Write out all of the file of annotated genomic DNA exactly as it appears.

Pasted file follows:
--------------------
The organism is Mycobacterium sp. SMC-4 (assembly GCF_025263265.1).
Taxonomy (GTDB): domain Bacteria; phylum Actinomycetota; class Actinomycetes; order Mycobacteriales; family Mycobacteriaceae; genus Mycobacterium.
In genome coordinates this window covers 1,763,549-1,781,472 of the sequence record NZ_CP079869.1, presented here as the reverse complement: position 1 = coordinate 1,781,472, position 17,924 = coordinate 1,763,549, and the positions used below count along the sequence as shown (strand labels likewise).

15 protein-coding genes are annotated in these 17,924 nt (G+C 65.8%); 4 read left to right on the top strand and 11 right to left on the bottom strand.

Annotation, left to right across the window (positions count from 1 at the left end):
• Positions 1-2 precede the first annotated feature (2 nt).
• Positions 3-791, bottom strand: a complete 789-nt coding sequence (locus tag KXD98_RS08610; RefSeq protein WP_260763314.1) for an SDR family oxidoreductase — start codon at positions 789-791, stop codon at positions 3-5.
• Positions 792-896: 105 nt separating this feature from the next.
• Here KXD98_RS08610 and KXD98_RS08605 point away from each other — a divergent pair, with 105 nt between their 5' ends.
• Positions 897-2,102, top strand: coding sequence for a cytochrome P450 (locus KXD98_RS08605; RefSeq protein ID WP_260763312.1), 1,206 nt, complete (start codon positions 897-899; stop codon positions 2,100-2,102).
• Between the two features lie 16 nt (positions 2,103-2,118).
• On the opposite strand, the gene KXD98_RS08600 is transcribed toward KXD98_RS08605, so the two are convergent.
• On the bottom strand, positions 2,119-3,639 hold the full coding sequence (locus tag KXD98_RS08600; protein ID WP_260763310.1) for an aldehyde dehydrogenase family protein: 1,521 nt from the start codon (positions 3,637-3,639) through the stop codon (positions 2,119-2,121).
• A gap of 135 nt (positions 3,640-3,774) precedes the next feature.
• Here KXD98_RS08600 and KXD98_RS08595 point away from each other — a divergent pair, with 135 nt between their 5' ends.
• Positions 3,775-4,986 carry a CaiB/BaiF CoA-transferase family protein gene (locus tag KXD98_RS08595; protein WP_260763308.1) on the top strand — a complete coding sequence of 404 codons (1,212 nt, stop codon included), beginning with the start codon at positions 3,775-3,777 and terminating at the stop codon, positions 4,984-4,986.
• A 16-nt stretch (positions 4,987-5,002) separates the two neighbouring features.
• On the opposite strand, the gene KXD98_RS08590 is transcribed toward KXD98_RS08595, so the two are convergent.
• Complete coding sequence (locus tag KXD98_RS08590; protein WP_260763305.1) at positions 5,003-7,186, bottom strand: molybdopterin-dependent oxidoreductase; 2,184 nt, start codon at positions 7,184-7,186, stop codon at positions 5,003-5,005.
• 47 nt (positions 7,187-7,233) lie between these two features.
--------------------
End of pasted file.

The organism is Mycobacterium sp. SMC-4 (assembly GCF_025263265.1).
Taxonomy (GTDB): domain Bacteria; phylum Actinomycetota; class Actinomycetes; order Mycobacteriales; family Mycobacteriaceae; genus Mycobacterium.
In genome coordinates this window covers 1,763,549-1,781,472 of the sequence record NZ_CP079869.1, presented here as the reverse complement: position 1 = coordinate 1,781,472, position 17,924 = coordinate 1,763,549, and the positions used below count along the sequence as shown (strand labels likewise).

15 protein-coding genes are annotated in these 17,924 nt (G+C 65.8%); 4 read left to right on the top strand and 11 right to left on the bottom strand.

Annotation, left to right across the window (positions count from 1 at the left end):
• Positions 1-2 precede the first annotated feature (2 nt).
• Positions 3-791, bottom strand: a complete 789-nt coding sequence (locus tag KXD98_RS08610; RefSeq protein WP_260763314.1) for an SDR family oxidoreductase — start codon at positions 789-791, stop codon at positions 3-5.
• Positions 792-896: 105 nt separating this feature from the next.
• Here KXD98_RS08610 and KXD98_RS08605 point away from each other — a divergent pair, with 105 nt between their 5' ends.
• Positions 897-2,102, top strand: coding sequence for a cytochrome P450 (locus KXD98_RS08605; RefSeq protein ID WP_260763312.1), 1,206 nt, complete (start codon positions 897-899; stop codon positions 2,100-2,102).
• Between the two features lie 16 nt (positions 2,103-2,118).
• On the opposite strand, the gene KXD98_RS08600 is transcribed toward KXD98_RS08605, so the two are convergent.
• On the bottom strand, positions 2,119-3,639 hold the full coding sequence (locus tag KXD98_RS08600; protein ID WP_260763310.1) for an aldehyde dehydrogenase family protein: 1,521 nt from the start codon (positions 3,637-3,639) through the stop codon (positions 2,119-2,121).
• A gap of 135 nt (positions 3,640-3,774) precedes the next feature.
• Here KXD98_RS08600 and KXD98_RS08595 point away from each other — a divergent pair, with 135 nt between their 5' ends.
• Positions 3,775-4,986 carry a CaiB/BaiF CoA-transferase family protein gene (locus tag KXD98_RS08595; protein WP_260763308.1) on the top strand — a complete coding sequence of 404 codons (1,212 nt, stop codon included), beginning with the start codon at positions 3,775-3,777 and terminating at the stop codon, positions 4,984-4,986.
• A 16-nt stretch (positions 4,987-5,002) separates the two neighbouring features.
• On the opposite strand, the gene KXD98_RS08590 is transcribed toward KXD98_RS08595, so the two are convergent.
• Complete coding sequence (locus tag KXD98_RS08590; protein WP_260763305.1) at positions 5,003-7,186, bottom strand: molybdopterin-dependent oxidoreductase; 2,184 nt, start codon at positions 7,184-7,186, stop codon at positions 5,003-5,005.
• 47 nt (positions 7,187-7,233) lie between these two features.